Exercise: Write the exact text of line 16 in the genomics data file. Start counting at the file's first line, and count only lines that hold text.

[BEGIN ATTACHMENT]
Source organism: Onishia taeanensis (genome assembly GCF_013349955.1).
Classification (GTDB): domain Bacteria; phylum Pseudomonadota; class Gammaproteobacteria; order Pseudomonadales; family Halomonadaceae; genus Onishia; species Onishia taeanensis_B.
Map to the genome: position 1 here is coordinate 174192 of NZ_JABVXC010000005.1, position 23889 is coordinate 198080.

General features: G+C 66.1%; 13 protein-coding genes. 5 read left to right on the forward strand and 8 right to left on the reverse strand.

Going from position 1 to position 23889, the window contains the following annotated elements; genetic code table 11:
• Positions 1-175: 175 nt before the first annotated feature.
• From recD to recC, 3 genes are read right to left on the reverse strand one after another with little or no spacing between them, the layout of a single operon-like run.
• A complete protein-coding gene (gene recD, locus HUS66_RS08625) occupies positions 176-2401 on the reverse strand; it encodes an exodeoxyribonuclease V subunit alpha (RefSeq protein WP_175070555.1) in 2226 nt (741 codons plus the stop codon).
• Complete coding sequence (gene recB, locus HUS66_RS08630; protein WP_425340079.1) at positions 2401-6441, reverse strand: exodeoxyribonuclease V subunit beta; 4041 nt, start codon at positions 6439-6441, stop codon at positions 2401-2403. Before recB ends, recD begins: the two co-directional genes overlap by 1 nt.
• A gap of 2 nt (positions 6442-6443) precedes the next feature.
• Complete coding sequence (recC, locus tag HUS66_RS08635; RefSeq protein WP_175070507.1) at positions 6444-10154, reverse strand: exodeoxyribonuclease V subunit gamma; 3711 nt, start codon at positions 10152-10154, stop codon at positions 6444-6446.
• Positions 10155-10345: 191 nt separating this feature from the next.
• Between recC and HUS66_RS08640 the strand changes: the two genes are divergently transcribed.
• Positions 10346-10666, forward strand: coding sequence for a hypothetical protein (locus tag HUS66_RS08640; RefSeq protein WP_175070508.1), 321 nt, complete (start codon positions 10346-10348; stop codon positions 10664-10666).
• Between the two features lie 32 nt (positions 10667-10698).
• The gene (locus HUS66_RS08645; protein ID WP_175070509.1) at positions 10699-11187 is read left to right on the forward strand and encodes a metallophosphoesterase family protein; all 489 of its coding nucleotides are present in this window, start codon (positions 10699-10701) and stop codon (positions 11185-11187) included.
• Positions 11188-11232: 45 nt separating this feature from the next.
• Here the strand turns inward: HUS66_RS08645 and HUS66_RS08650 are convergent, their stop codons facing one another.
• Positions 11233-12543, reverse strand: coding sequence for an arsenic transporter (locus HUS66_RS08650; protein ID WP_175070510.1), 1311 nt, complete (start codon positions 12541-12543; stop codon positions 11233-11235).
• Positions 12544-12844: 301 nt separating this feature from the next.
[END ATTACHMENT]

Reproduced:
• The gene (locus HUS66_RS08645; protein ID WP_175070509.1) at positions 10699-11187 is read left to right on the forward strand and encodes a metallophosphoesterase family protein; all 489 of its coding nucleotides are present in this window, start codon (positions 10699-10701) and stop codon (positions 11185-11187) included.